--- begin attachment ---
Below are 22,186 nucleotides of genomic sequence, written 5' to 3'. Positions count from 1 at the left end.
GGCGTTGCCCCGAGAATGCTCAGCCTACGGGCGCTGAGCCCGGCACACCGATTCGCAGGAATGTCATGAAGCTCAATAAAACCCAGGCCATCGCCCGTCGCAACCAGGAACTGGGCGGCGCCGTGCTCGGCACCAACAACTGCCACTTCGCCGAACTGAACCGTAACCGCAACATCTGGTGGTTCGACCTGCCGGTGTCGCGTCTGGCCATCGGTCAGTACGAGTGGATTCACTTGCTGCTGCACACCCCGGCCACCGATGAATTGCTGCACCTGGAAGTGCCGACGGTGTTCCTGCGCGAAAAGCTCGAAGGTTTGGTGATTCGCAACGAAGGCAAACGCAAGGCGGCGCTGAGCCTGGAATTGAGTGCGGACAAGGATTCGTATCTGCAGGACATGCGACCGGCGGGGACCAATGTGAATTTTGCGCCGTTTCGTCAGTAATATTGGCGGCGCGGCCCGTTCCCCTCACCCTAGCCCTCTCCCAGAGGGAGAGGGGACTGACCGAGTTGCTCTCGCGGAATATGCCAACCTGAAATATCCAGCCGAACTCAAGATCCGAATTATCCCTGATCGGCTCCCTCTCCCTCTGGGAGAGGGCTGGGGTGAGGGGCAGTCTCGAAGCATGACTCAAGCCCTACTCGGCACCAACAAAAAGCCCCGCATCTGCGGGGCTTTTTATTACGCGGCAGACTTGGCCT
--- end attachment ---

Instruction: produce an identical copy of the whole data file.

Below are 22,186 nucleotides of genomic sequence, written 5' to 3'. Positions count from 1 at the left end.
GGCGTTGCCCCGAGAATGCTCAGCCTACGGGCGCTGAGCCCGGCACACCGATTCGCAGGAATGTCATGAAGCTCAATAAAACCCAGGCCATCGCCCGTCGCAACCAGGAACTGGGCGGCGCCGTGCTCGGCACCAACAACTGCCACTTCGCCGAACTGAACCGTAACCGCAACATCTGGTGGTTCGACCTGCCGGTGTCGCGTCTGGCCATCGGTCAGTACGAGTGGATTCACTTGCTGCTGCACACCCCGGCCACCGATGAATTGCTGCACCTGGAAGTGCCGACGGTGTTCCTGCGCGAAAAGCTCGAAGGTTTGGTGATTCGCAACGAAGGCAAACGCAAGGCGGCGCTGAGCCTGGAATTGAGTGCGGACAAGGATTCGTATCTGCAGGACATGCGACCGGCGGGGACCAATGTGAATTTTGCGCCGTTTCGTCAGTAATATTGGCGGCGCGGCCCGTTCCCCTCACCCTAGCCCTCTCCCAGAGGGAGAGGGGACTGACCGAGTTGCTCTCGCGGAATATGCCAACCTGAAATATCCAGCCGAACTCAAGATCCGAATTATCCCTGATCGGCTCCCTCTCCCTCTGGGAGAGGGCTGGGGTGAGGGGCAGTCTCGAAGCATGACTCAAGCCCTACTCGGCACCAACAAAAAGCCCCGCATCTGCGGGGCTTTTTATTACGCGGCAGACTTGGCCT